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Medicaid expansion is the shot in the arm America needs


Amid the deadliest pandemic to afflict America in a century and surging unemployment, Medicaid expansion is having a moment. In recent months, two deeply conservative states— Oklahoma and Missouri — voted to expand Medicaid despite opposition from Republican state leaders. 

With the majority of voters in both political parties recognizing the value of Medicaid expansion, now is the time for the remaining 12 states to take this action.

Medicaid is now more critical than ever

State and federal governments jointly fund health insurance for low-income parents and children through Medicaid. The Affordable Care Act (ACA) allows states to expand Medicaid to all adults earning less than 138 percent of the federal poverty level (FPL) or just under $30,000/year for a family of three.

While 38 states and DC have expanded Medicaid, the remaining 12 states that have not done so are mainly Republican-governed and in the South. As a result, this latter group of states has a “coverage gap.” Residents may earn too much to qualify for Medicaid (in some places, “too much” can be as little as $4,000 a year for a family of three), but below the threshold to qualify for subsidies within state health insurance marketplaces (100 percent FPL). 

Worse yet, in these same states, childless adults cannot get Medicaid at all, regardless of salary. With COVID-19 shuttering American businesses, 27 million Americans have lost their employer-based health insurance, leaving them vulnerable to this coverage gap

Medicaid expansion stabilizes the health care system

With COVID-19 cases rising, parts of the country are experiencing shortages of hospital beds and medical staff, and the United States is suffering some of the worst COVID-19 death rates globally. The stabilization of the American health care system is paramount. Expanding Medicaid accomplishes this by significantly decreasing uncompensated care, allowing hospitals and clinics to stay financially viable. This problem is especially urgent for America’s rural hospitals, of which 106 have closed since 2013. Seventy-two percent of these closures were in states that did not expand Medicaid.

Medicaid expansion saves lives

Sixty percent of Americans have a chronic disease (such as diabetes, asthma, hypertension, kidney disease, and heart disease), which also increases one’s risk of complications from COVID-19. Yet one in seven Americans plans to avoid medical care for COVID-19 due to cost concerns — undermining our ability to track and treat the virus. This correlates with broader trends showing more Americans are delaying care due to cost and rising medical debt.

Medicaid expansion improves Americans’ health through the provision of affordable health care access. A study found that from 2014 to 2017, an estimated 19,200 lives were saved due to Medicaid expansion. Meanwhile, 15,600 premature deaths occurred in non-expansion states over the same period.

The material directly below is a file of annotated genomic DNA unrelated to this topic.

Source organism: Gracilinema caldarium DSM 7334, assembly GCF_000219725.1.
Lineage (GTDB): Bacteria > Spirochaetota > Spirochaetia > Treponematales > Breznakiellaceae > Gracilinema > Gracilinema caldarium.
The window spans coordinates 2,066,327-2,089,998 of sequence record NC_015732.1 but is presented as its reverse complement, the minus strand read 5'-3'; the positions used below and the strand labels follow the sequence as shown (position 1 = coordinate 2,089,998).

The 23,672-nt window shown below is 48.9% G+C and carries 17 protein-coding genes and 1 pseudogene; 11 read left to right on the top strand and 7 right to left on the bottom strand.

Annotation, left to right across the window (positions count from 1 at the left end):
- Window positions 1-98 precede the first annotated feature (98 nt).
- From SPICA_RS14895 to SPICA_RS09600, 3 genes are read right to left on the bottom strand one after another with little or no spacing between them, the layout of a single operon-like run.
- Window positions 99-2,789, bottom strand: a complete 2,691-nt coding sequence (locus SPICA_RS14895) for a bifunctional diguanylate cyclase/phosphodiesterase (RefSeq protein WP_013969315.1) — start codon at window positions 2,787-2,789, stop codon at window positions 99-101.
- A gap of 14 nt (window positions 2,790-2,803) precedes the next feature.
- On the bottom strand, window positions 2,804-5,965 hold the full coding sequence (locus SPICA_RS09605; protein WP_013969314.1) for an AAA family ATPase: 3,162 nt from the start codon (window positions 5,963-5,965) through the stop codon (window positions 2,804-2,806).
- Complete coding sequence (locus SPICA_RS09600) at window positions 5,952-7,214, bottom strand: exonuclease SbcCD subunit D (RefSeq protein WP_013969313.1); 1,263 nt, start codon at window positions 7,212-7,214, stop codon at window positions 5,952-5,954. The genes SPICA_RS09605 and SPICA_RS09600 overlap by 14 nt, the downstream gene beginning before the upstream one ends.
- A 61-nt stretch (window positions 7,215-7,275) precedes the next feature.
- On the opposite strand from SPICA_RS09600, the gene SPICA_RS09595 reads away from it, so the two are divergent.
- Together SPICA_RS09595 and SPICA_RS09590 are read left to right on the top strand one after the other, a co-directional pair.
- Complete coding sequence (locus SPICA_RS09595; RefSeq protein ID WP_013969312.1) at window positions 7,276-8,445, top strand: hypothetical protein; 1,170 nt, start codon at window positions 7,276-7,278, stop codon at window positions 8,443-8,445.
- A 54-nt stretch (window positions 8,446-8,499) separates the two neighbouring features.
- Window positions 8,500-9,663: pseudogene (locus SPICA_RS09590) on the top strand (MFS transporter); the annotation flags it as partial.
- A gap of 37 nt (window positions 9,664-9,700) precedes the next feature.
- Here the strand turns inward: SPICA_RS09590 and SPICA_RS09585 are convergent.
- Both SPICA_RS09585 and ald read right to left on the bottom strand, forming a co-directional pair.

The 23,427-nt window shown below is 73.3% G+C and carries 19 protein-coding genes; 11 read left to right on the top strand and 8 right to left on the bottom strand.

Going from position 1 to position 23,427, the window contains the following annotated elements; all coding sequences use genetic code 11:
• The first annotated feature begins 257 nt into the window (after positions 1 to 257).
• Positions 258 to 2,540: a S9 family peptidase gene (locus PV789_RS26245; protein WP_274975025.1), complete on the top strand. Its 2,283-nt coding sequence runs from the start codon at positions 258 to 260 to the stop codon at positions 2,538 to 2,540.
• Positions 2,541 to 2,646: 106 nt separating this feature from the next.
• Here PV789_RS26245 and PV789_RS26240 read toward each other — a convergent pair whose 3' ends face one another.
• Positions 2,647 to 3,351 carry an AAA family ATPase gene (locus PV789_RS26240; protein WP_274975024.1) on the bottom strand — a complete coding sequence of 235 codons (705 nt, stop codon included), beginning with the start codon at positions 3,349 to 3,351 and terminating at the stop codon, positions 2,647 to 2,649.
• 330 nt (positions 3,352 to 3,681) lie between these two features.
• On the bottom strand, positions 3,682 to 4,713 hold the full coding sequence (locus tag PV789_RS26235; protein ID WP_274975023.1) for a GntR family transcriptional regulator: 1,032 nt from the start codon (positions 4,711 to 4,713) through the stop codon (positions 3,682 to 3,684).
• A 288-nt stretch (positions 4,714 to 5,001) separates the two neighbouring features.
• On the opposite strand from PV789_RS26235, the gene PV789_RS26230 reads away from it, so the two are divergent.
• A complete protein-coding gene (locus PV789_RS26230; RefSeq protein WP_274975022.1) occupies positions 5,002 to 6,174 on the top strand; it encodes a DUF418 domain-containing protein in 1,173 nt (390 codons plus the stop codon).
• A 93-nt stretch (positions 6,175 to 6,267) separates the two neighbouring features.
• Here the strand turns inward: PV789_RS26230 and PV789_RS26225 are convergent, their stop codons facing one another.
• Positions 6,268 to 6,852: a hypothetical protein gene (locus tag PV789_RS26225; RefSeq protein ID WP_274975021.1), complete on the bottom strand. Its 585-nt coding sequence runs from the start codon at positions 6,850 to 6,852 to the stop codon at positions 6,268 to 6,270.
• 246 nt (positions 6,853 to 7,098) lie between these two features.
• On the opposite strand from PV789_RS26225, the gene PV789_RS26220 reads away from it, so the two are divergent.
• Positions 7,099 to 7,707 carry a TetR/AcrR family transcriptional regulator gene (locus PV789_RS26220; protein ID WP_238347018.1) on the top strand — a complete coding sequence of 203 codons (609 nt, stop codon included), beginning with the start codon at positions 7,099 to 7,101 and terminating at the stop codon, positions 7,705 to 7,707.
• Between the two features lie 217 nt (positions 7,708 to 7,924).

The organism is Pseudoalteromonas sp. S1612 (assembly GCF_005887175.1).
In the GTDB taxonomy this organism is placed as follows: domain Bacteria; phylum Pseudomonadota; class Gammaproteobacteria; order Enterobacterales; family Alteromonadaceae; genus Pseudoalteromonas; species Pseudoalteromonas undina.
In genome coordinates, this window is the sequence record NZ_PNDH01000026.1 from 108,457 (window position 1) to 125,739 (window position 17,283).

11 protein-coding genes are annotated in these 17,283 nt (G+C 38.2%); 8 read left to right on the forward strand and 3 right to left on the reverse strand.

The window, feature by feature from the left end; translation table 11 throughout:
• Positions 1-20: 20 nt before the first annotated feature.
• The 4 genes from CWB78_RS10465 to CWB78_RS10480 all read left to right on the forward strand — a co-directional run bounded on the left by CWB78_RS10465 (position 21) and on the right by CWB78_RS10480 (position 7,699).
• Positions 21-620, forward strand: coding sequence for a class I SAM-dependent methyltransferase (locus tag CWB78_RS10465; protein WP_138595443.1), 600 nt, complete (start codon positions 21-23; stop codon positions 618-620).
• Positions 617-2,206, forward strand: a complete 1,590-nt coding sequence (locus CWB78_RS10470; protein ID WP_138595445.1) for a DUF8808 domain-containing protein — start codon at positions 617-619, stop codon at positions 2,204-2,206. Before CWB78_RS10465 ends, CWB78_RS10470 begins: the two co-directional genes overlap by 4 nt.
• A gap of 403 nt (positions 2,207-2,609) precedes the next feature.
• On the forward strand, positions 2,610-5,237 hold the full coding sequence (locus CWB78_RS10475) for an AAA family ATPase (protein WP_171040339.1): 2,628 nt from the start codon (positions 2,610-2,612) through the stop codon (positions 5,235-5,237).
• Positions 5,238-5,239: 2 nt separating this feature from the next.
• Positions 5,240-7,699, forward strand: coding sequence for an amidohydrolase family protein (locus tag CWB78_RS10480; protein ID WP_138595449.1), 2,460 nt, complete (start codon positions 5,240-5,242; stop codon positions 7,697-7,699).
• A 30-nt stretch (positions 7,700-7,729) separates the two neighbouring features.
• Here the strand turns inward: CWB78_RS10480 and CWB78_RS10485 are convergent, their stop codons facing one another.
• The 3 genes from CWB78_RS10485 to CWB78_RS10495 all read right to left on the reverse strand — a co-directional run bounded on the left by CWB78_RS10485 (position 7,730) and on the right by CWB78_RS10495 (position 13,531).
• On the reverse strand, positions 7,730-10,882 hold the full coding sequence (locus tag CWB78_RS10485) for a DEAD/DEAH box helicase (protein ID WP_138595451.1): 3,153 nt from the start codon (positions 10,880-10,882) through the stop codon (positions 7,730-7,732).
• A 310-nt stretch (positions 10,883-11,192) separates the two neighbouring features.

Medicaid expansion improves health disparities

COVID-19 infections and deaths have disproportionately occurred within minority communities due to higher rates of exposure (e.g. through employment as essential workers, crowded multi-generational housing) and higher rates of chronic disease due to centuries of systemic inequities in the social determinants of health. If Medicaid expanded in the remaining states, most of the beneficiaries would be people of color (23 percent African American, 29 percent Hispanic), helping narrow disparities in health care access.

Medicaid expansion steadies state budgets

States face an extreme financial toll by not expanding Medicaid, which mounts daily. Non-expansion states have lost out on billions in federal funding. Under expanded Medicaid, the federal government covers 90 percent of the expense, with states paying the remaining 10 percent. While opponents fear rising costs, research shows that Medicaid expansion has not led to skyrocketing Medicaid costs in any expansion state. Instead, expansion states have saved money by directing federal Medicaid funds towards previously state-funded health expenses, such as correctional health care.  Multiple studies show that federal Medicaid dollars can create thousands of new jobs and millions of dollars in local economic activity. Given the current dire condition of state budgets and local economies, Medicaid expansion offers a much-needed economic stimulus. 

While undoubtedly a crisis, COVID-19 presents an opportunity to rethink the way we deliver health care in the United States. As the November elections draw near, residents in the 12 remaining states must take action. Four states (Florida, Mississippi, South Dakota, Wyoming) allow their citizens to vote to expand Medicaid via ballot referendum; efforts are already underway. Voters in the other states (Alabama, Georgia, Kansas, North Carolina, South Carolina, Tennessee, Texas, and Wisconsin) should use the power of the ballot box this November to vote for candidates supportive of Medicaid expansion. In doing so, these voters can improve health care for all.

Marisa K. Dowling, M.D., MPP, is a health policy fellow at the George Washington University Department of Emergency Medicine. Janice Blanchard M.D. Ph.D. is a Professor at the George Washington University Department of Emergency Medicine. Jennifer Lee, M.D., is a Clinical Associate Professor at the George Washington University Department of Emergency Medicine and the former Medicaid Director for the Commonwealth of Virginia. 


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